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Logo of nihpaAbout Author manuscriptsSubmit a manuscriptHHS Public Access; Author Manuscript; Accepted for publication in peer reviewed journal;
J Thorac Cardiovasc Surg. Author manuscript; available in PMC 2009 June 25.
Published in final edited form as:
PMCID: PMC2701902

Brain maturation is delayed in infants with complex congenital heart defects



Small head circumferences and white matter injury in the form of periventricular leukomalacia have been observed in populations of infants with severe forms of congenital heart defects. This study tests the hypothesis that congenital heart defects delay in utero structural brain development.


Full-term infants with hypoplastic left heart syndrome or transposition of the great arteries were prospectively evaluated with preoperative brain magnetic resonance imaging. Patients with independent risk factors for abnormal brain development (shock, end-organ injury, or intrauterine growth retardation) were excluded. Outcome measures included head circumferences and the total maturation score on magnetic resonance imaging. Total maturation score is a previously validated semiquantitative anatomic scoring system used to assess whole brain maturity. The total maturation score evaluates 4 parameters of maturity: (1) myelination, (2) cortical infolding, (3) involution of glial cell migration bands, and (4) presence of germinal matrix tissue.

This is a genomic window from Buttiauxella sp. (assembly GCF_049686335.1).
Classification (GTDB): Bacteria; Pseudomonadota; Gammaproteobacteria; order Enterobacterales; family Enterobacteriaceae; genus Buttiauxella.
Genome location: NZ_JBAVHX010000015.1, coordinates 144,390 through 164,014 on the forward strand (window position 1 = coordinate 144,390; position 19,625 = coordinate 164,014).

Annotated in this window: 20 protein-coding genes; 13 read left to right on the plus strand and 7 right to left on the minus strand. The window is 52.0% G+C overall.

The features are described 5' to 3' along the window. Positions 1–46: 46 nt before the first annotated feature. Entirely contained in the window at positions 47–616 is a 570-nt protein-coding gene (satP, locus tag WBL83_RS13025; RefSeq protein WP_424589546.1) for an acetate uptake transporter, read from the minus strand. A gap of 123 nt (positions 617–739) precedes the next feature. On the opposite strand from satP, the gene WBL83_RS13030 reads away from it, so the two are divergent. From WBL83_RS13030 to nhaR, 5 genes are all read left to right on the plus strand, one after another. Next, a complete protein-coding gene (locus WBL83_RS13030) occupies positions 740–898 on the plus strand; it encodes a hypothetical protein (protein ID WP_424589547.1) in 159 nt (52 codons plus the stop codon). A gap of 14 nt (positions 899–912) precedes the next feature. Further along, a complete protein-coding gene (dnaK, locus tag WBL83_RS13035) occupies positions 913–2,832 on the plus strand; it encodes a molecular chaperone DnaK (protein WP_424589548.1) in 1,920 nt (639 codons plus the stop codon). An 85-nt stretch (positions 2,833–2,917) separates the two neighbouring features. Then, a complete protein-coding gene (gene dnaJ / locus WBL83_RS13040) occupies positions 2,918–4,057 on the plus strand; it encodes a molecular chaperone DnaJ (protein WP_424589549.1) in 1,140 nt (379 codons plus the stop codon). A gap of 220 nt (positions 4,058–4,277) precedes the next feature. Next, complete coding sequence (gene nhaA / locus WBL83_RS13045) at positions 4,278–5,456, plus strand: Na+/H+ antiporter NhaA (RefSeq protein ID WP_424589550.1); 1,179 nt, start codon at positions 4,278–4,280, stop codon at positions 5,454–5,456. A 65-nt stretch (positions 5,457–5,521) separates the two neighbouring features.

The study cohort included 29 neonates with hypoplastic left heart syndrome and 13 neonates with transposition of the great arteries at a mean gestational age of 38.9 ± 1.1 weeks. Mean head circumference was 1 standard deviation below normal. The mean total maturation score for the cohort was 10.15 ± 0.94, significantly lower than reported normative data in infants without congenital heart defects, corresponding to a delay of 1 month in structural brain development.


Before surgery, term infants with hypoplastic left heart syndrome and transposition of the great arteries have brains that are smaller and structurally less mature than expected. This delay in brain development may foster susceptibility to periventricular leukomalacia in the preoperative, intraoperative, and postoperative periods.